When we first see Salvatore Giuliano in the biopic on him, he is already an abstraction. The central character of the 1962 production is seen face down in a courtyard, dead. Government officials and photographers mill around the corpse, each with their own version of the event. The circumstances of Giuliano’s death are frequently revisited through the narrative, but not before Italian director Francesco Rosi has thoroughly deconstructed the mythology surrounding the Sicilian outlaw, the movement he was a part of, the dramatis personae of Sicily’s secessionist struggle in the 1940s, and the ability of cinema to examine official and unofficial versions of the truth from all possible angles.
Rosi’s history lesson is also a master class in the art of biopic direction. The black-and-white movie has the feel of a documentary, but its experiments with narrative place it firmly within the tradition of adventurism in Italian cinema in the 1960s. The cinematography by Gianni Di Venanzo (who also shot several films by Michelangelo Antonioni and Federico Fellini’s 8½) creates complex, deep focus tableaux and a sense of raw immediacy. Giuliano is evoked as a distant figure in a hat and a white coat, a photograph in a newspaper, a body that lies on a marble slab, a gravestone over which his mother shrieks in pain, and an idea that unites as much as it divides.
The sequence in which Giuliano’s mother grieves over her 27-year-old son’s inert body is among the very few occasions on which we catch glimpses of his face. Rosi used mostly non-actors in the movie, and their performances are remarkably convincing.
Rosi is constantly testing the audience’s ability to keep pace with his dense narrative, but he is also questioning the stated aim of the biopic to deliver a definitive version of a historical character. Did Giuliano sell out his comrades, or was he betrayed by a conspiracy by the government, the Army and the Mafia? Did the folk hero kill innocent Communists during a rally, or was he framed? The non-linear screenplay jumbles up the sequence of events, fluidly cutting between the distant past, the immediate past, and the present, keeping conclusiveness firmly out of reach.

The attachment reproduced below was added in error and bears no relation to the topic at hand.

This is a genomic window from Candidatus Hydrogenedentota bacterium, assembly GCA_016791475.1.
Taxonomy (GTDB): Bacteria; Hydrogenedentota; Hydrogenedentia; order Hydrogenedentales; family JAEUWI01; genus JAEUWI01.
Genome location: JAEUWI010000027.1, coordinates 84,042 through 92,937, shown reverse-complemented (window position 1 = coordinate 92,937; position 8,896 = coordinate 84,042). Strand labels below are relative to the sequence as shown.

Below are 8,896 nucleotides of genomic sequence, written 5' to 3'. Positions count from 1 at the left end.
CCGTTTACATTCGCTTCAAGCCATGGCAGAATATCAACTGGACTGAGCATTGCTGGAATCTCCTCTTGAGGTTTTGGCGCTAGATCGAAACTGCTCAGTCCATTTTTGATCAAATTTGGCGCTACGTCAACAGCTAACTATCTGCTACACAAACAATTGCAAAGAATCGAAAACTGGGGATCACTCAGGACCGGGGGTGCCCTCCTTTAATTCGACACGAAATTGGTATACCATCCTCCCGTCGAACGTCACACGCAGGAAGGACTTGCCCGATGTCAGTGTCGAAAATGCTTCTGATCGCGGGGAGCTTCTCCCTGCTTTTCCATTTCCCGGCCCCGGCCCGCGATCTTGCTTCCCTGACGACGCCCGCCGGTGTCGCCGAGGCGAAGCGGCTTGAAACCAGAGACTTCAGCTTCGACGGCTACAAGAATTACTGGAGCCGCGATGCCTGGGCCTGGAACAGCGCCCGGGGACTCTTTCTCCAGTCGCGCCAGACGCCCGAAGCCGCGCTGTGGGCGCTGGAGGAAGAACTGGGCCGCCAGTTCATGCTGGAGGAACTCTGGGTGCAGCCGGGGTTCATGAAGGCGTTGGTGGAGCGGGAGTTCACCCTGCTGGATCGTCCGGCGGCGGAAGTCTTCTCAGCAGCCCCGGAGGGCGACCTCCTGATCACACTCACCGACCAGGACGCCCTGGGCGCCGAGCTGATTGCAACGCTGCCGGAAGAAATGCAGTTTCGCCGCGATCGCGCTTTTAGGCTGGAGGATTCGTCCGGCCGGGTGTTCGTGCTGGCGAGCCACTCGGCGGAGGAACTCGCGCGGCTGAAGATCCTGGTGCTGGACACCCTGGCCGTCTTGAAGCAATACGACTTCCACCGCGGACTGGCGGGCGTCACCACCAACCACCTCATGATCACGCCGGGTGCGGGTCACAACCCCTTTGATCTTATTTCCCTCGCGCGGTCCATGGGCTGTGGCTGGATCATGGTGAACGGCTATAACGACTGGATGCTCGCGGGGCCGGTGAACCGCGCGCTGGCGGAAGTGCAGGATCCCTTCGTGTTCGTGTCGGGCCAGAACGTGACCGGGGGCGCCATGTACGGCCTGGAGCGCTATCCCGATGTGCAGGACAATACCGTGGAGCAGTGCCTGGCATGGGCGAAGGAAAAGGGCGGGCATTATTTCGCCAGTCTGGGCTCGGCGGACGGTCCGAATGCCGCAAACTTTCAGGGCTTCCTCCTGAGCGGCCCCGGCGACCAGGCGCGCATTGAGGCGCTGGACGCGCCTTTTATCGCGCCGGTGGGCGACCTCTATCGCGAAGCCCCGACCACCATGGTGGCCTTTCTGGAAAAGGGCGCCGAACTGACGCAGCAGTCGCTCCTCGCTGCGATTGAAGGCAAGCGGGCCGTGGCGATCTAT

There is mystery, skepticism and a journalist’s eye for detail, but no cynicism. In one of the movie’s powerfully shot and edited sequences, the Army rounds up the men in Giuliano’s Montelepre town for questioning. The bush telegraph that governs Montelepre results in the women pouring out of their homes and resisting the arrests. The sequence effectively conveys the anti-establishment fervor in Sicily as well as Rosi’s ability to recreate past events with the urgency of a newsreel.
Once the case moves into a courtroom, the movie shifts into territory that will be familiar to admirers of the neo-realist director. Rosi’s hybrid of fiction and documentary inspired by real events, which he called cine-inchieste (film investigation), resulted in movies that explore high-level corruption and the weakening of the Italian government’s institutions by Mafia influence. Hands Over the City (1963), starring American actor Rod Steiger, examines graft in the reconstruction of post WWII Naples.
In The Mattei Affair (1972), Rosi probes the mysterious death of a businessman. One of Rosi’s best-known films internationally, Illustrious Corpses (1976), is a sobering examination of corruption in the judiciary. Hollywood director Francis Ford Coppola’s The Godfather series are often held up as the ultimate exploration of the Mafia on the screen, but Rosi’s films, which include a Lucky Luciano biography in 1974, prove that there is no such thing as the definitive truth, especially not in cinema.